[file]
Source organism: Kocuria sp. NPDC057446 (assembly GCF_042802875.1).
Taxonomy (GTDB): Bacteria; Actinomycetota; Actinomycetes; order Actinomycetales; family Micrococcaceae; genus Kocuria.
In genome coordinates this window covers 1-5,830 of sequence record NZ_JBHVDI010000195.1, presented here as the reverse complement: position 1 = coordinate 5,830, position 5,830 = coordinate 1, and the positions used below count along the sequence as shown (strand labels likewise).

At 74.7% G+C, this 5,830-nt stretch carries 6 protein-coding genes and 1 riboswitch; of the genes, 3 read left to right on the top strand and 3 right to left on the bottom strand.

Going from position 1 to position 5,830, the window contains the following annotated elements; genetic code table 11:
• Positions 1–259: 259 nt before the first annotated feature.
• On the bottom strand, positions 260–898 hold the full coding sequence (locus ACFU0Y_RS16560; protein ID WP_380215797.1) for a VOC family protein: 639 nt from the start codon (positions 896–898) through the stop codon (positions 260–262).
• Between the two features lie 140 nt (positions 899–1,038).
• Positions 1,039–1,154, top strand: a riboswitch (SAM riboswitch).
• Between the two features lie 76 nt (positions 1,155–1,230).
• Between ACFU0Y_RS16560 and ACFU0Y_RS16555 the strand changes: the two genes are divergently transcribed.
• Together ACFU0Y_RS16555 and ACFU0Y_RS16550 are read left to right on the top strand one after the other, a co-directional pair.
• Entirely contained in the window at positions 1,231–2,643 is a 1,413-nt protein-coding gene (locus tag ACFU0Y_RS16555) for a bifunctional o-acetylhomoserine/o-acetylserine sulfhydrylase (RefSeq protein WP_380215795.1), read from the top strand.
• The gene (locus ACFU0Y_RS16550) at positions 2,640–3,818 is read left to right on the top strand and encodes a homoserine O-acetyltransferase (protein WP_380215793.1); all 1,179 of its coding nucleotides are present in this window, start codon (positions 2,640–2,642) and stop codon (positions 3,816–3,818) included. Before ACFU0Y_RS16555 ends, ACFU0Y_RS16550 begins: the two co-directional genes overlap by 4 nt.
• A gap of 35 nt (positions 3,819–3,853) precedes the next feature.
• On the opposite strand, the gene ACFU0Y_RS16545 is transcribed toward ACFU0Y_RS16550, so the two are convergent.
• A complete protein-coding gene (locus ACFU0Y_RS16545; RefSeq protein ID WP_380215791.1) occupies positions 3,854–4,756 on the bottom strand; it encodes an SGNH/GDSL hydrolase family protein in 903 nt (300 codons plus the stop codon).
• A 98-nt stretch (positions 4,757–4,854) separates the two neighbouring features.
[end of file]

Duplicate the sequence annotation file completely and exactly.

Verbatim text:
Source organism: Kocuria sp. NPDC057446 (assembly GCF_042802875.1).
Taxonomy (GTDB): Bacteria; Actinomycetota; Actinomycetes; order Actinomycetales; family Micrococcaceae; genus Kocuria.
In genome coordinates this window covers 1-5,830 of sequence record NZ_JBHVDI010000195.1, presented here as the reverse complement: position 1 = coordinate 5,830, position 5,830 = coordinate 1, and the positions used below count along the sequence as shown (strand labels likewise).

At 74.7% G+C, this 5,830-nt stretch carries 6 protein-coding genes and 1 riboswitch; of the genes, 3 read left to right on the top strand and 3 right to left on the bottom strand.

Going from position 1 to position 5,830, the window contains the following annotated elements; genetic code table 11:
• Positions 1–259: 259 nt before the first annotated feature.
• On the bottom strand, positions 260–898 hold the full coding sequence (locus ACFU0Y_RS16560; protein ID WP_380215797.1) for a VOC family protein: 639 nt from the start codon (positions 896–898) through the stop codon (positions 260–262).
• Between the two features lie 140 nt (positions 899–1,038).
• Positions 1,039–1,154, top strand: a riboswitch (SAM riboswitch).
• Between the two features lie 76 nt (positions 1,155–1,230).
• Between ACFU0Y_RS16560 and ACFU0Y_RS16555 the strand changes: the two genes are divergently transcribed.
• Together ACFU0Y_RS16555 and ACFU0Y_RS16550 are read left to right on the top strand one after the other, a co-directional pair.
• Entirely contained in the window at positions 1,231–2,643 is a 1,413-nt protein-coding gene (locus tag ACFU0Y_RS16555) for a bifunctional o-acetylhomoserine/o-acetylserine sulfhydrylase (RefSeq protein WP_380215795.1), read from the top strand.
• The gene (locus ACFU0Y_RS16550) at positions 2,640–3,818 is read left to right on the top strand and encodes a homoserine O-acetyltransferase (protein WP_380215793.1); all 1,179 of its coding nucleotides are present in this window, start codon (positions 2,640–2,642) and stop codon (positions 3,816–3,818) included. Before ACFU0Y_RS16555 ends, ACFU0Y_RS16550 begins: the two co-directional genes overlap by 4 nt.
• A gap of 35 nt (positions 3,819–3,853) precedes the next feature.
• On the opposite strand, the gene ACFU0Y_RS16545 is transcribed toward ACFU0Y_RS16550, so the two are convergent.
• A complete protein-coding gene (locus ACFU0Y_RS16545; RefSeq protein ID WP_380215791.1) occupies positions 3,854–4,756 on the bottom strand; it encodes an SGNH/GDSL hydrolase family protein in 903 nt (300 codons plus the stop codon).
• A 98-nt stretch (positions 4,757–4,854) separates the two neighbouring features.